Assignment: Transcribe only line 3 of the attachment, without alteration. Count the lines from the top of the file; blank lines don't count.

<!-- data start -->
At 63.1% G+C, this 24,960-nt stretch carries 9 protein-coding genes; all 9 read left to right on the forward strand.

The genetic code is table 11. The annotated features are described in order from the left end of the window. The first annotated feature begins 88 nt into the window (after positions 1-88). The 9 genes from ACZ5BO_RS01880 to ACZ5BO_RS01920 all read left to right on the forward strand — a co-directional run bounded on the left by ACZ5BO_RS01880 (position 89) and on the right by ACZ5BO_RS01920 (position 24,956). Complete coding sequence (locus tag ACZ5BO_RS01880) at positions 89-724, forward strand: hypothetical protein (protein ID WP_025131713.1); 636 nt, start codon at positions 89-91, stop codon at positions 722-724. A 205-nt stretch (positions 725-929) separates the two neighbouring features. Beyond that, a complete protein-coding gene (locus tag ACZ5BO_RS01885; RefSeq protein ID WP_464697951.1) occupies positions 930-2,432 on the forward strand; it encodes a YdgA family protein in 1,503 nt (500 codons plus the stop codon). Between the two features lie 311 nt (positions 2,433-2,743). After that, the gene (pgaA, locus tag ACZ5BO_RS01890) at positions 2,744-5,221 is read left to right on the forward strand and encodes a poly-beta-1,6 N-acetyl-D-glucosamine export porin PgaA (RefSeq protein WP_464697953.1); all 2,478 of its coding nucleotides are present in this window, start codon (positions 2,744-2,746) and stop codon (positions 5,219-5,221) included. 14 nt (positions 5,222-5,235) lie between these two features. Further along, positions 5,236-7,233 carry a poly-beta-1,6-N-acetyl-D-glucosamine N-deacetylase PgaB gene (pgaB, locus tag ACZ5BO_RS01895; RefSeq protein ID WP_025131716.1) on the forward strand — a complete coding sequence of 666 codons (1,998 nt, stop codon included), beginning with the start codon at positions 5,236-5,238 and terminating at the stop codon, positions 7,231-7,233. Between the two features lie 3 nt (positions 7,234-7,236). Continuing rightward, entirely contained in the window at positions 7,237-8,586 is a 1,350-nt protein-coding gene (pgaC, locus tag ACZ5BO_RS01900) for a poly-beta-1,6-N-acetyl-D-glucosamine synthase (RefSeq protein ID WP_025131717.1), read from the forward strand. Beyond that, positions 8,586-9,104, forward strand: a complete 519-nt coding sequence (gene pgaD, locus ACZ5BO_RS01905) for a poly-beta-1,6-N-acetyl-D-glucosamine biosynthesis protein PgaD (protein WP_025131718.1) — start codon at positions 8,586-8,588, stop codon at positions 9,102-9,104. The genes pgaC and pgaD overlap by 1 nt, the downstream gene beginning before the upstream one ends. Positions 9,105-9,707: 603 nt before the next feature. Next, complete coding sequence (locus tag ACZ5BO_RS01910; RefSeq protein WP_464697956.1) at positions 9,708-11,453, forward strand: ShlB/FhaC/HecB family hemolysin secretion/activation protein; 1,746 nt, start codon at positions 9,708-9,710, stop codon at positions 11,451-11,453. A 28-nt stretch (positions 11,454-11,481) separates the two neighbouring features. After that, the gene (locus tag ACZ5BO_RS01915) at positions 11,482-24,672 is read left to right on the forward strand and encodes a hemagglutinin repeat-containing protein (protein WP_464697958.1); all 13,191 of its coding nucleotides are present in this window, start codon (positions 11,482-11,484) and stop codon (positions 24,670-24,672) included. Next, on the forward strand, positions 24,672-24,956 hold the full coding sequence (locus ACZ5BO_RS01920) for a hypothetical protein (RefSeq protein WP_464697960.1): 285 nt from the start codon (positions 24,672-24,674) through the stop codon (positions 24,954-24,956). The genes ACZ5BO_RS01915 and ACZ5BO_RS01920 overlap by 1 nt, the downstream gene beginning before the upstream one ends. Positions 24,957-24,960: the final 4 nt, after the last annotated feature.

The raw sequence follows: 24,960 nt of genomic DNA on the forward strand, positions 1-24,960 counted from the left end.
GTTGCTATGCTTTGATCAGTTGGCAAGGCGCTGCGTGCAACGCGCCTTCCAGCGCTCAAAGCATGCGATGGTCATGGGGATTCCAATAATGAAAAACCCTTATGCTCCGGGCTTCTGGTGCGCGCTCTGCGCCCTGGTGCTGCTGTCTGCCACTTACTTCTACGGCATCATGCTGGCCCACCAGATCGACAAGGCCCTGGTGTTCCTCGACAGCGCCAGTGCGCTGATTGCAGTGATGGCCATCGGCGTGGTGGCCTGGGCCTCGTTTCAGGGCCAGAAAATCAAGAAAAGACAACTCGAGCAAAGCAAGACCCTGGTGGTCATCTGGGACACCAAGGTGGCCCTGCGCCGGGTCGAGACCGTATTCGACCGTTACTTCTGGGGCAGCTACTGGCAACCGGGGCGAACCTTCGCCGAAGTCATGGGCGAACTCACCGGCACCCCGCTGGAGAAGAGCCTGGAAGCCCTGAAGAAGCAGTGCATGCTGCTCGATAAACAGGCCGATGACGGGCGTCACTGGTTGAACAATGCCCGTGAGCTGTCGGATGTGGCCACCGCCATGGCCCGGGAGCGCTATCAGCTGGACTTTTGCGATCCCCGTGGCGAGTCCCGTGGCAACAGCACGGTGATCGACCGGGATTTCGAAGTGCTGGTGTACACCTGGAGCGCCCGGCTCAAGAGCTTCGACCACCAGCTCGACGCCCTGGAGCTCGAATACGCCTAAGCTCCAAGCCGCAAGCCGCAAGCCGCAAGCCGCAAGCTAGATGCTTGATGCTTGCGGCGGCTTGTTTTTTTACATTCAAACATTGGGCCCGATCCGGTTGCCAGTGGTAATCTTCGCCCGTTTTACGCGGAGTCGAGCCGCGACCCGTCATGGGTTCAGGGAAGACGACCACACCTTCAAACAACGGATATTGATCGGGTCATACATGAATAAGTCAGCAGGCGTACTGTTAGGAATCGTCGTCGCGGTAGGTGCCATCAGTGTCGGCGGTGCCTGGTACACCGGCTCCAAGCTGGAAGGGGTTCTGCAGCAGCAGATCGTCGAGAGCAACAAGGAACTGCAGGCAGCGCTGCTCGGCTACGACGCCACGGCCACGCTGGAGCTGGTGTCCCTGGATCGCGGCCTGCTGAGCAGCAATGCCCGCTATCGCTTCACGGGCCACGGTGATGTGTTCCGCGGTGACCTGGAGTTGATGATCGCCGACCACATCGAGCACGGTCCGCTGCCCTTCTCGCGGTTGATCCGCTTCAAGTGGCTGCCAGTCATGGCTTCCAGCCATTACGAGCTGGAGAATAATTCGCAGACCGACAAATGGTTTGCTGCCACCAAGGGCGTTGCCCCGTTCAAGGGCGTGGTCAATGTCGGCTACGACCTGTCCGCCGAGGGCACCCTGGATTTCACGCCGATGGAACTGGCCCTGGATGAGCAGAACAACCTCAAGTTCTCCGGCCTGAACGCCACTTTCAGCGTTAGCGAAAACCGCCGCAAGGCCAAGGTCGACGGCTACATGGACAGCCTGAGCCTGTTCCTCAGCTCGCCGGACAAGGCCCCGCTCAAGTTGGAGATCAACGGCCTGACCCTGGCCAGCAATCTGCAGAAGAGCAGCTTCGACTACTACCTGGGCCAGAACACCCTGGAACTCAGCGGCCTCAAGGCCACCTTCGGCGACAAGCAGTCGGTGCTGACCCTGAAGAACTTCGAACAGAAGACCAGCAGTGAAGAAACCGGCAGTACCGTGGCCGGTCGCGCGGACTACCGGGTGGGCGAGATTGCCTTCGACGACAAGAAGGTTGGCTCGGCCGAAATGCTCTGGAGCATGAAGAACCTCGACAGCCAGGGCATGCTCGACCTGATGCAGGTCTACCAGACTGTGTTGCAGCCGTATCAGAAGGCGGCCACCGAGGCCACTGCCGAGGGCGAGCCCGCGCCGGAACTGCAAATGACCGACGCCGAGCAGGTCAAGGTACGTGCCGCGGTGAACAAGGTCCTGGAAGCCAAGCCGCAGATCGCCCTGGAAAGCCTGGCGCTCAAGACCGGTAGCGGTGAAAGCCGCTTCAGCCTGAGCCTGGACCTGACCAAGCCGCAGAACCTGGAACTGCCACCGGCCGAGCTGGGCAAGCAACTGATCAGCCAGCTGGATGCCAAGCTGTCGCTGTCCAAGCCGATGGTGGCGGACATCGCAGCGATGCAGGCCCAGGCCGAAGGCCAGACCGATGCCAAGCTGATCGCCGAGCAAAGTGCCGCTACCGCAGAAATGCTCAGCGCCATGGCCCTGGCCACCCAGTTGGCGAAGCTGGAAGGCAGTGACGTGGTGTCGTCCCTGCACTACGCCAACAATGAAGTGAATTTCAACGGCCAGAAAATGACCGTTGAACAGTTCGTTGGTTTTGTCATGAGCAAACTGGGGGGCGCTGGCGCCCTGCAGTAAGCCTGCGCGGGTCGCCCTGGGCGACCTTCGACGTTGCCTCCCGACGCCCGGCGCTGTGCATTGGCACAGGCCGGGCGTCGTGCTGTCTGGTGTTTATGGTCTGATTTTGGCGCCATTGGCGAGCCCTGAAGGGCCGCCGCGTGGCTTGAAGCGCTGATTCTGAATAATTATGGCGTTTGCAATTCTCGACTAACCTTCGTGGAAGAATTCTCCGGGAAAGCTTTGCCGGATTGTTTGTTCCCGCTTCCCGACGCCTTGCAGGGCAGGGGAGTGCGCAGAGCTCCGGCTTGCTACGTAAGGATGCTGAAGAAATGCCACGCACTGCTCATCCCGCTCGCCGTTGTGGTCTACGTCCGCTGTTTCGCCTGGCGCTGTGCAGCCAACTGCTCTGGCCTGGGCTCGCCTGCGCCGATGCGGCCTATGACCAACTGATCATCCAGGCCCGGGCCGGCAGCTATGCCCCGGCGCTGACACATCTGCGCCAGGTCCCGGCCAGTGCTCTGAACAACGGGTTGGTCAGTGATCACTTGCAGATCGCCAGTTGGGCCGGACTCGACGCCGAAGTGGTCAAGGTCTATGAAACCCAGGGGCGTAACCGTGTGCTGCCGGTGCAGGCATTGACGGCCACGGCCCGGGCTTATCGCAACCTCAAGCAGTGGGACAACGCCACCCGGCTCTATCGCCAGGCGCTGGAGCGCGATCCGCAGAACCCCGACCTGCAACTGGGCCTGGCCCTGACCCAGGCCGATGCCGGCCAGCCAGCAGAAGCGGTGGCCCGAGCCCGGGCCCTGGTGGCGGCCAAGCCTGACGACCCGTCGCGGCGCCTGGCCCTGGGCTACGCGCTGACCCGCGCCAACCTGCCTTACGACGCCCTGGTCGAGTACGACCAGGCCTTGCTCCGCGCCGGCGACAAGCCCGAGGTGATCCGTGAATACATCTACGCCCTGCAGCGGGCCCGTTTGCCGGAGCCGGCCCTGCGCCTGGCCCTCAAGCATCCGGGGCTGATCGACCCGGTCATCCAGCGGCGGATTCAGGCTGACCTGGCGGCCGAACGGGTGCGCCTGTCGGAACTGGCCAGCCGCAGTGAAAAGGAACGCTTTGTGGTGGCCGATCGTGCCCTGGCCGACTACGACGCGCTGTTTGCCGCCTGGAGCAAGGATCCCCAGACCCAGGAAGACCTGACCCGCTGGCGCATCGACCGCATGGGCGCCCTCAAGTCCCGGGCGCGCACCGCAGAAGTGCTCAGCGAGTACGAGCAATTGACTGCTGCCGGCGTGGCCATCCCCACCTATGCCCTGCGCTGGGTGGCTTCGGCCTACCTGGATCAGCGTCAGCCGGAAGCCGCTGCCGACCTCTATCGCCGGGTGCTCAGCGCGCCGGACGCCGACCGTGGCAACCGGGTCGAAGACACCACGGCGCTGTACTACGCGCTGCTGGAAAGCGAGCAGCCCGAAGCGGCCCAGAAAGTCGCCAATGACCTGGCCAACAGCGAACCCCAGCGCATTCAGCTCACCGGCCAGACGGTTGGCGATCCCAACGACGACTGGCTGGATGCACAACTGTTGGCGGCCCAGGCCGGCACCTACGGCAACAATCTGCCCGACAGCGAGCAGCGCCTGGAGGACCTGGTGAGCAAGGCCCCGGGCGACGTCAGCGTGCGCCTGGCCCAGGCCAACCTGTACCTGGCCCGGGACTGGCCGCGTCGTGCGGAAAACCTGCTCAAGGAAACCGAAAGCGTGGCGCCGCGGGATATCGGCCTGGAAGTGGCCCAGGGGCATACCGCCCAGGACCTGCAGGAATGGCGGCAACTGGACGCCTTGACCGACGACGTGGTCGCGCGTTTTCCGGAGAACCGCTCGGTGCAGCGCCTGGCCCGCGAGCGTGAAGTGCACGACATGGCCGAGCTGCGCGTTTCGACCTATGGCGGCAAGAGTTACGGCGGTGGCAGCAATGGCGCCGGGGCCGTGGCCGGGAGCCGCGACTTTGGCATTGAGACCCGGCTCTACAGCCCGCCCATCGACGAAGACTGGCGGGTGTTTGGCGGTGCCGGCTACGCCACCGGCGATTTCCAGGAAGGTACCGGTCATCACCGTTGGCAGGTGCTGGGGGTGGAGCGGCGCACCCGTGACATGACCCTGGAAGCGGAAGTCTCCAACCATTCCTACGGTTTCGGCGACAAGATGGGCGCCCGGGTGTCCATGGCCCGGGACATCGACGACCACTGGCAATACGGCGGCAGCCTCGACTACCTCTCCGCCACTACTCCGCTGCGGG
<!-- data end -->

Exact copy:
The raw sequence follows: 24,960 nt of genomic DNA on the forward strand, positions 1-24,960 counted from the left end.